Spain’s Japanese lesson

Misplaced passes, poor decision-making and an overwhelmed midfield, the Spanish Olympic side looked a far cry from the senior team who romped to a 4-0 victory against Italy in the Euro 2012 final less than a month ago. Possessing neither the control of that side nor the organised skill of the successful U-19 team that had lifted yet another trophy this summer, the Under-23s became the first Spain side to ever lose to Japan.

Despite starting the game well, looking to keep possession and play the ball out from the back, they soon began to look frazzled when it appeared Japan had quickly identified their weaknesses. Playing a ferocious pressing game that overwhelmed the midfield and applied pressure on a nervy back-line, there is nothing that unsettles the Spaniards more than a side who play a tight asphyxiating game in defence that looks to test La Rojita’s reaction to any counter-attacking attempts.

Defensively weak, Luis Milla’s back-line looked nervous and were easily ripped apart, undone by their own inability to keep the ball and deliver passes accurately. It was essentially poor defending on behalf of right-back Martin Montoya that led to the opening goal. The defender’s failure to get goal-side of Yuki Otsu allowed the attacking midfielder to push in front and score the deciding goal.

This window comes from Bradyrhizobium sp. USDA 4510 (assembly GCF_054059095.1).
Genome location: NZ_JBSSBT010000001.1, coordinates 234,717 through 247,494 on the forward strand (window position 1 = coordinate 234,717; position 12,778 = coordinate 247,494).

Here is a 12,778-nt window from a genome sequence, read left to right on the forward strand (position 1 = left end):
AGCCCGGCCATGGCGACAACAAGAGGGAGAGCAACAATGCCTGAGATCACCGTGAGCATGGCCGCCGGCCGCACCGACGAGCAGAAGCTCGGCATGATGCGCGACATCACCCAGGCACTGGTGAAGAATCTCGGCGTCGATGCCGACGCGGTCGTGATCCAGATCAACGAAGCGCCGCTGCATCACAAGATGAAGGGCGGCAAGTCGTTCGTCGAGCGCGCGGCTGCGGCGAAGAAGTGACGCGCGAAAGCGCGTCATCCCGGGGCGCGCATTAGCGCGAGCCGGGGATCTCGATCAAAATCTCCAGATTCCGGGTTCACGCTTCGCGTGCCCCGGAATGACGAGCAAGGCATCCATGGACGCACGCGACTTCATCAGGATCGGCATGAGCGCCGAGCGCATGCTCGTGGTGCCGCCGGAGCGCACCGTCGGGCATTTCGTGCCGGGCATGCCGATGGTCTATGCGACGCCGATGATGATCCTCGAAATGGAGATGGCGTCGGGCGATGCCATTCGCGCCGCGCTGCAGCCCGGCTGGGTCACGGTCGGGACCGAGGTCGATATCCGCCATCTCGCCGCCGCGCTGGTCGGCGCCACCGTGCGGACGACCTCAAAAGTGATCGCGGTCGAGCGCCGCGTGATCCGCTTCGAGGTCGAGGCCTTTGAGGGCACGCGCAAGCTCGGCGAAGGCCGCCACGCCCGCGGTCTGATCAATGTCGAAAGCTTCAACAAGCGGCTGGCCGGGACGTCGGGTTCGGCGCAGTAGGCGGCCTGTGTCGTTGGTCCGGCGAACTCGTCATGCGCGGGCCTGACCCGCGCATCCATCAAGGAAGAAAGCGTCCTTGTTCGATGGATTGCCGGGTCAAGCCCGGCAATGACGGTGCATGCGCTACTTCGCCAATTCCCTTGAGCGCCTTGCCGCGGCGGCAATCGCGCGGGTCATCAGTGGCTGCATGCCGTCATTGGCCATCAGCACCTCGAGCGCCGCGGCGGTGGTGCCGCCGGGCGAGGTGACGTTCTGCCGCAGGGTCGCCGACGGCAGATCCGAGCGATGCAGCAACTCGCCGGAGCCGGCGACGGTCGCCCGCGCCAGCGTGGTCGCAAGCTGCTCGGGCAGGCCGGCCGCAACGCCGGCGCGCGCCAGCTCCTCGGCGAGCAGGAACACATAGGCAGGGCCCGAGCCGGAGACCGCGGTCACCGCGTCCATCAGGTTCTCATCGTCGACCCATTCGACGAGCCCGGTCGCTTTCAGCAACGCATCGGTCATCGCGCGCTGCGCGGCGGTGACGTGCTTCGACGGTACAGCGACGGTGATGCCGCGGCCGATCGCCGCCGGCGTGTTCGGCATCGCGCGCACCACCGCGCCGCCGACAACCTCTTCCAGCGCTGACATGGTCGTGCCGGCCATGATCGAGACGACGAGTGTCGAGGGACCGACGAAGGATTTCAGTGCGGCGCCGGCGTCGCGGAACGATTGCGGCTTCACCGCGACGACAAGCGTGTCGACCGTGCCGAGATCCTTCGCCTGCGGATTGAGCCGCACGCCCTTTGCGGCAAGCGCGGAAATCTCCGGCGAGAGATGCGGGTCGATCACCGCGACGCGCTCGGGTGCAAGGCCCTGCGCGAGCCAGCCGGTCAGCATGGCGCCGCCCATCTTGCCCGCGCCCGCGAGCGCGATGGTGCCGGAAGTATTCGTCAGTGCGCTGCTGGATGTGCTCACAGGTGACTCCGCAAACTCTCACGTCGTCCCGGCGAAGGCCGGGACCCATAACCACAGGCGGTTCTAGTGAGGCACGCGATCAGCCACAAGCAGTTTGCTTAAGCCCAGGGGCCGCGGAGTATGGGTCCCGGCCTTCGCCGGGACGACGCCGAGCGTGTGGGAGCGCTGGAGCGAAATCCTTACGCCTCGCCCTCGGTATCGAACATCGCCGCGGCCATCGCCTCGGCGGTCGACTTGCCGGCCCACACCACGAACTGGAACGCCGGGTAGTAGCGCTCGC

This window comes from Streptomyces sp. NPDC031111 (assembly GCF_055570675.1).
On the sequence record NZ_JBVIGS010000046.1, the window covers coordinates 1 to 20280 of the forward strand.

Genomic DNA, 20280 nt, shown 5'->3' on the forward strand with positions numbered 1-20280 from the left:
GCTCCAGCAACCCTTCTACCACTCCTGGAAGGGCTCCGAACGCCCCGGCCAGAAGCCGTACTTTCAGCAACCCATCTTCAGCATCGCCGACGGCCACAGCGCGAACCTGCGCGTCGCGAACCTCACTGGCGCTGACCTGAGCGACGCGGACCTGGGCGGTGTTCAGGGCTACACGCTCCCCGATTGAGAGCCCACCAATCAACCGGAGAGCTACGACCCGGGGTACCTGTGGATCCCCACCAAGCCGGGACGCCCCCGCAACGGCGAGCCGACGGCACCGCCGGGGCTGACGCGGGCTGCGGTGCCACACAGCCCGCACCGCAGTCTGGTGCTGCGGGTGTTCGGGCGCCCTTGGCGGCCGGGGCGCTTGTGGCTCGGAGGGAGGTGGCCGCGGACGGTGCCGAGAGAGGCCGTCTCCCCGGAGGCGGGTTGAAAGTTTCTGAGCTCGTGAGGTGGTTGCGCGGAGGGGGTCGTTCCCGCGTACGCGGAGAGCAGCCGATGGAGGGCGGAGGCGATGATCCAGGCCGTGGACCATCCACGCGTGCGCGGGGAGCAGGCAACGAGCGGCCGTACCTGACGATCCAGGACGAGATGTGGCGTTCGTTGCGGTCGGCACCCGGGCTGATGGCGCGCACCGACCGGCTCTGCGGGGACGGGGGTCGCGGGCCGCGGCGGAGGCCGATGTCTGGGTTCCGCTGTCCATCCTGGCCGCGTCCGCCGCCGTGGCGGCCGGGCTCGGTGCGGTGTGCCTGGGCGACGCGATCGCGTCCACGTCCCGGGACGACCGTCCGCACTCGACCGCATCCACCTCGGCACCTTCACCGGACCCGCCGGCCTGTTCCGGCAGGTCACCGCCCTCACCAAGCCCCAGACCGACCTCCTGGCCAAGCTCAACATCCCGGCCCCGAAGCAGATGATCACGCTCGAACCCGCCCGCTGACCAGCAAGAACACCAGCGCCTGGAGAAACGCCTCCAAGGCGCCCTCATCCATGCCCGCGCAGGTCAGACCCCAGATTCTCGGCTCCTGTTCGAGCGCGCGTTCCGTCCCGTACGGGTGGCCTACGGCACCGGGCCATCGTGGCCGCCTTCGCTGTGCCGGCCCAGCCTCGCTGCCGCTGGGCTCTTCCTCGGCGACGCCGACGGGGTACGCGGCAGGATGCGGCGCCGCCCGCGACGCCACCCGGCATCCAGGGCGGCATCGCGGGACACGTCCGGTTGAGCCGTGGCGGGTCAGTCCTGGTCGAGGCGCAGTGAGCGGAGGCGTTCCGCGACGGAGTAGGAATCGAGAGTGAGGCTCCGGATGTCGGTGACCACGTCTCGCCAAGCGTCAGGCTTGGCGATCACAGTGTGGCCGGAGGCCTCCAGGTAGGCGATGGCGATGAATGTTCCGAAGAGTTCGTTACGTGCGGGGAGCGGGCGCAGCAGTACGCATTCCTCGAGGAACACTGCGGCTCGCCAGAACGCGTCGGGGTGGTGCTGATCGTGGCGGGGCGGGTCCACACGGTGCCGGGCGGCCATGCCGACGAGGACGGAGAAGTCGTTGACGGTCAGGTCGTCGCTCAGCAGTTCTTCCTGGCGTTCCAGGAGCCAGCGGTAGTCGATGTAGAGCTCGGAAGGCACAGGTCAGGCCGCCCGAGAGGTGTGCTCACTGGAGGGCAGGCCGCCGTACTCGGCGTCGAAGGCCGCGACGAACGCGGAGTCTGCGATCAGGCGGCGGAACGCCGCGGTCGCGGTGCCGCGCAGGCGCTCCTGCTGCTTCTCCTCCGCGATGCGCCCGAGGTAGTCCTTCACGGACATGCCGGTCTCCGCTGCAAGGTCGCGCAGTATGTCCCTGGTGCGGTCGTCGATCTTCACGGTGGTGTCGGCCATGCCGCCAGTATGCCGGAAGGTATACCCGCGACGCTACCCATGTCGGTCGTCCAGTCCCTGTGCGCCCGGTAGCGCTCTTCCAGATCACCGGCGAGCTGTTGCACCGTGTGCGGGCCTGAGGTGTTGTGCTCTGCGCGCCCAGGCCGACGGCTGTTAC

Meanwhile, the Spanish centre-back-pairing struggled to keep up with the pace of the Japanese forwards and was easily forced into individual errors. This was perfectly characterised by Alvaro Dominguez who in his desperate attempt to not concede a corner, attempted a woeful back pass to David de Gea that was easily intercepted by the Japanese, who were forceful in their pressing. Spain were ultimately fortunate to see their opponents wasteful in front of goal.

However, whilst the defence was easily dispossessed by an eager Japanese side that opted to press high up the pitch to take control of the ball in dangerous areas, Spain’s attacking play never quite lived up to its potential either. The side struggled to control their passing and perfect their movements in the final third of the pitch. 

Juan Mata, who was by far the best player on the pitch for Spain, received little help from his teammates in terms of creativity and was often found retreating in hopes of linking up play as his teammates struggled to establish a rhythm and connect all three departments of the team. Not only did Mata’s forced retreats rob him of his skills when positioned further up the pitch but Japan’s constrictive pressing game allowed him little space and time to construct continuous and effective attacking moves.

Tactically organised, defensively solid and extremely direct, Japan’s strategy was perfectly studied, planned and executed and warranted the praise of the Spanish Press. Despite the opening failure, the loss has been viewed as nothing more than a blip on the road to success and one that can easily be overcome. The quest for gold is still very much on, believe the Spanish, even if the Japanese showed that they may still have much to learn.